Rishi Sunak leaves open possibility of Xi Jinping meeting at G20 summit

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Rishi Sunak has left open the possibility that he could meet China’s Xi Jinping at the G20 in Indonesia.

Mr Sunak, who took a hard line on China during the summer Tory leadership contest, is in Bali for the G20 summit of world leaders.

While there, he is expected to meet US President Joe Biden and other allies in his first major foray into global diplomacy.

Speaking to broadcasters after landing in Bali, Mr Sunak said he would use the occasion to build “strong relationships” with world leaders including Mr Biden but also appeared to suggest that he could speak to President Xi.

G20 meeting – Germany
Theresa May met Chinese President Xi Jinping when she was prime minister (Matt Cardy/PA)

“So it’ll be good to discuss with other leaders how we can fix the global economy.

“Of course, I’m also going to take this opportunity to condemn Russia’s illegal hostile activity in Ukraine. And lastly, I’m looking forward to sitting down and building some strong relationships with other leaders like President Biden from America and the prime ministers of Japan, Australia and India.”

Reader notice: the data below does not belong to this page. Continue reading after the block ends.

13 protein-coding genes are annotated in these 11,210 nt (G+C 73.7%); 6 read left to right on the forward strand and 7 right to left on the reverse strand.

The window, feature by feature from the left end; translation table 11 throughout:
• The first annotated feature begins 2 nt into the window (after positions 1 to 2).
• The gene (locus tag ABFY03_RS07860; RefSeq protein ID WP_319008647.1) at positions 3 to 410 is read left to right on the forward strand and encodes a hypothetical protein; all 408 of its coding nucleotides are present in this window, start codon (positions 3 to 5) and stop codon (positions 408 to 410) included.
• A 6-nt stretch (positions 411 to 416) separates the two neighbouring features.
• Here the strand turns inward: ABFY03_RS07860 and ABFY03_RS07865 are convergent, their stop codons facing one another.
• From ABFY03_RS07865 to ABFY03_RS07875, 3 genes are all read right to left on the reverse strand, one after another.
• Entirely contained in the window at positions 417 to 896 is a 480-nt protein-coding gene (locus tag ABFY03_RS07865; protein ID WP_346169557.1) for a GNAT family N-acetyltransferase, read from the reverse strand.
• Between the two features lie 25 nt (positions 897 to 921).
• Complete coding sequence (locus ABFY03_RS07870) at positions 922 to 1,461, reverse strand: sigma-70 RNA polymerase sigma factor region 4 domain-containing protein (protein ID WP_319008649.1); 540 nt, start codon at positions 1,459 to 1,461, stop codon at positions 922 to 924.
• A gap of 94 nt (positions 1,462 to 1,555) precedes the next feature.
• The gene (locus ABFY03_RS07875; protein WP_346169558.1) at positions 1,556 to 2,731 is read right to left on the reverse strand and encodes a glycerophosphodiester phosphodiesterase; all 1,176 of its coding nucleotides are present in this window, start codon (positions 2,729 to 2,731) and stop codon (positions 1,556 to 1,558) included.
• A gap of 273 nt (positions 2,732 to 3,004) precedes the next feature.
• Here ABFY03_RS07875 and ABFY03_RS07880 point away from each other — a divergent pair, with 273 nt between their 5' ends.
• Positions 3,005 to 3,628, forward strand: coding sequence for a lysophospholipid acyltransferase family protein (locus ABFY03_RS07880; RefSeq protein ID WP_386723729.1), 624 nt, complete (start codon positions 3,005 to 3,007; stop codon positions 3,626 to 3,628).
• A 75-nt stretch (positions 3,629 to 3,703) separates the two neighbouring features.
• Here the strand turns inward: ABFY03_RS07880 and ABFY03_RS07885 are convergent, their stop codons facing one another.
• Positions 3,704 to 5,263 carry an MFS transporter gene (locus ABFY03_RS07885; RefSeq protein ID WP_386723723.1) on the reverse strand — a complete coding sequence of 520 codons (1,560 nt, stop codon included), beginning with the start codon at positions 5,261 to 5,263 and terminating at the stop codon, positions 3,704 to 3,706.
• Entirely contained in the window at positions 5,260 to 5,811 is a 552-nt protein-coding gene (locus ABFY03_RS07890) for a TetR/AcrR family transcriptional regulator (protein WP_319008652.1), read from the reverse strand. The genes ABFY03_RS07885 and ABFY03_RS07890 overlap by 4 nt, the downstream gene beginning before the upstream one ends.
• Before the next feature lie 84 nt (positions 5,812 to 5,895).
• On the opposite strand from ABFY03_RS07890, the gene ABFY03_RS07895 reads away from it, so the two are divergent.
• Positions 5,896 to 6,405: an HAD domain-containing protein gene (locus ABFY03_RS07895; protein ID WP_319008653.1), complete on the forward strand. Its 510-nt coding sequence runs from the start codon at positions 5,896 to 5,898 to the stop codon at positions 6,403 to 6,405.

Pressed on whether that list could include China, he said: “President Xi is here and like all the other leaders, hopefully I will have a chance to talk to him too.”

Mr Biden and Mr Xi met earlier after arriving at the summit, as the pair seek to calm tensions between the two major powers.

The UK-China relationship has also worsened in recent years, something that was reflected in last summer’s Tory leadership contest as candidates dialled up the rhetoric on China.

Then Mr Sunak declared China “the biggest-long term threat to Britain”, while also promising to close all 30 of Beijing’s Confucius Institutes in the UK.

The new Prime Minister appeared on Monday to acknowledge the divisions within the G20, with both China and India still retaining ties to Russia in the wake of the invasion of Ukraine.

Mr Sunak told broadcasters: “The G20 is a very different forum to the G7 for example. The G7 is a group of like-minded liberal democracies with similar values. The G20, we have to acknowledge, is a different grouping. But that doesn’t mean that we shouldn’t be engaged in it.”

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